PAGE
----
PC build for Cubase advice

Hi All,

My Dad has asked me to build him a PC for Cubase - around £1k budget.
I’m good with gaming PC specs - but is there anything i need to look out for with a Cubase-aimed machine?
for example - is it more Processor-heavy or RAM-heavy?
and - is it more about Single-core speed or Core-count?
Finally - is there a particular soundcard-range to go for? - i guess on-board sound won’t really cut it? (whereas for games/films/other uses on-board is usually fine).
Anything else i should think about?
He currently has my old PC (i5 3something, 8gb ddr3) linked up to some kind of Yamaha piano-thingy - but its only USB so don’t need midi as far as i’m aware.

Thanks in advance guys :smiley:

Hi Shokizm

Since you are in the UK, then try to visit https://www.pcspecialist.co.uk/pro-audio-computers/

Here you can configure your PC to what ever you want. The DAW 100 is a good bid. Though I would ditch the spinning drive and replace it with a 1 TB samsung 970 EVO NVME.

As for sound card? Is that within the 1000 pounds budget? Because this is what makes the entire difference.

You can buy soundcards from about 100 pounds for some realy cheap stuff (that sounds like crap) up to Prism Sound that are expensive but sounds like a dream.


Many thanks :slight_smile:

I have the 9th gen i7 9700K 8c/8t , it’s a really good CPU for low latency workloads 8 real cores all running at 5Ghz …
Some folks mentioned that 8 gen 8700k 6c/12t is also a really good choice.

Just went through the excercise with some DAW-aware computer techies.
First, study this video…‘CPU Performance vs. Real-Time Performance in Digital Audio Workstations (DAW)’
at: https://www.youtube.com/watch?v=GUsLLEkswzE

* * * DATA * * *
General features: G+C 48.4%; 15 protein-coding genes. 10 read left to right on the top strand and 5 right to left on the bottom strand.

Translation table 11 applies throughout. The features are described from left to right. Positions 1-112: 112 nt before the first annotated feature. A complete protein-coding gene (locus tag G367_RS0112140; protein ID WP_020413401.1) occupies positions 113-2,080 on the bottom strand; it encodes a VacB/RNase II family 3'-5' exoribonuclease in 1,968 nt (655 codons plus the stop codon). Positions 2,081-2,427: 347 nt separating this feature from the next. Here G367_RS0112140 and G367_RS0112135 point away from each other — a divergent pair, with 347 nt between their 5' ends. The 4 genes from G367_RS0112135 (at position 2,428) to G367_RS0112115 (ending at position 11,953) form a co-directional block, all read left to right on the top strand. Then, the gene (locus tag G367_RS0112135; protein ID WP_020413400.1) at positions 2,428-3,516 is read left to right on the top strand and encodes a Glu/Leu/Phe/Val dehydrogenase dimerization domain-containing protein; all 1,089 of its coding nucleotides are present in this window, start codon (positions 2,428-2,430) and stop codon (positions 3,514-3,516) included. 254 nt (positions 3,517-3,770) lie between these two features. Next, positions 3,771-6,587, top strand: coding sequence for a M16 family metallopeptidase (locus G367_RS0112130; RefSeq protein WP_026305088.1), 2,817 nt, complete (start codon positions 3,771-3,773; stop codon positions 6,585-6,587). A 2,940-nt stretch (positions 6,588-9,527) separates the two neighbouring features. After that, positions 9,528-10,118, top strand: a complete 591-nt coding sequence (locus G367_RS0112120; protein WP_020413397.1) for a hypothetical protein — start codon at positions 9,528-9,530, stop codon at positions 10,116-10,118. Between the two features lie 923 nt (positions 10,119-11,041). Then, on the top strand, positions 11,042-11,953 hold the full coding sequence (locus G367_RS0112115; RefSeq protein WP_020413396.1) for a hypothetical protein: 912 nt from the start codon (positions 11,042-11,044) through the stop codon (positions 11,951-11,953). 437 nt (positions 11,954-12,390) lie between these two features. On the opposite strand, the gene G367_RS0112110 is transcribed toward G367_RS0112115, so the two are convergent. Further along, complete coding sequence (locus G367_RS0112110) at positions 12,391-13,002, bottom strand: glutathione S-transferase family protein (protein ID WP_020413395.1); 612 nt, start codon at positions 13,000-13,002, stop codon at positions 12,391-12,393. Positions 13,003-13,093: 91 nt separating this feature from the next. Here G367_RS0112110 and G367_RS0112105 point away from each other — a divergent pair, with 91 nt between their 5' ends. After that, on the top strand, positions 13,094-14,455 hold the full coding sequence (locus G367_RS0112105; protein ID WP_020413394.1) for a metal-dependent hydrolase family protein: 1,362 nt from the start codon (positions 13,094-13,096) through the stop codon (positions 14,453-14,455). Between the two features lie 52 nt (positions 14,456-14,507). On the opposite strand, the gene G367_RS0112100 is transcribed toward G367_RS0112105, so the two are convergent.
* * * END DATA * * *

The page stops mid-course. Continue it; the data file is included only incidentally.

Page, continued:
The main issue with DAW PC’s is VST latency - you need to be able to lay down new tracks while your DAW is listening to lots of existing audio + VST instruments AND manages to keep the audio latence low enough not to drive you crazy. A system that’s good for gaming or video rendering will not necessarily be so great for a DAW.

What throws most computer experts off the mark is, most ‘powerful’ systems are good for heavy lifting (ie, rendering - think: Semi-trailer!), whilst a powerful system for a DAW needs a different kind of power - speed! (Think - Ferrari! V12) The holy grail for DAW systems is keeping the buffers low on your audio input whilst staying well short of any kind of VST clipping.

In practical terms, I found the i7 8700K with a Samsung M.2 Drive + 32GIG of ram (With extra money spent on getting a better quality motherboard & ample powersupply) did the trick. Win 10 is NOT DAW ready but with a good few hours of work can be made nimble, stable, spike-free and non-intrusive. (See my other recent post for details on how to fix win10, and lock it down so that Microsoft will not be able to undo all your good work with the next unnecessary upgarde).

Good luck

I built my signature for just over £900. My main goal was speed when preset browsing and silent operation.

Hi - digging this thread up again - #Maha I can’t find your post on making Windows 10 stable and DAW ready. Would you be so kind as to repost or PM me the link. Thanks G

WIndows 10 Pro is DAW ready. I just completed a season of TV shows on it so it’s fine.

If you feel the need to tweak anything the only things that are fairly easy and clear are:

  • Set the correct power plan for your computer (don’t let screens / drives go to sleep etc)
  • Defer feature updates by a year, defer ‘quality’ updates by a month, and trigger updates manually.

If you have problems with glitches or something then on the Windows side you can try to disable something like a built-in WiFi component (on the motherboard). There have been mentions also about gaming-specific ethernet controllers messing with audio.

But other than that there’s nothing to do to tweak the OS. It works fine. Spending an hour or more with some extensive list of tweaks isn’t going to improve things that much and you might end up with a system that’s actually less stable over time as a result.

Hi, I put my learning of building a DAW recently together in this video: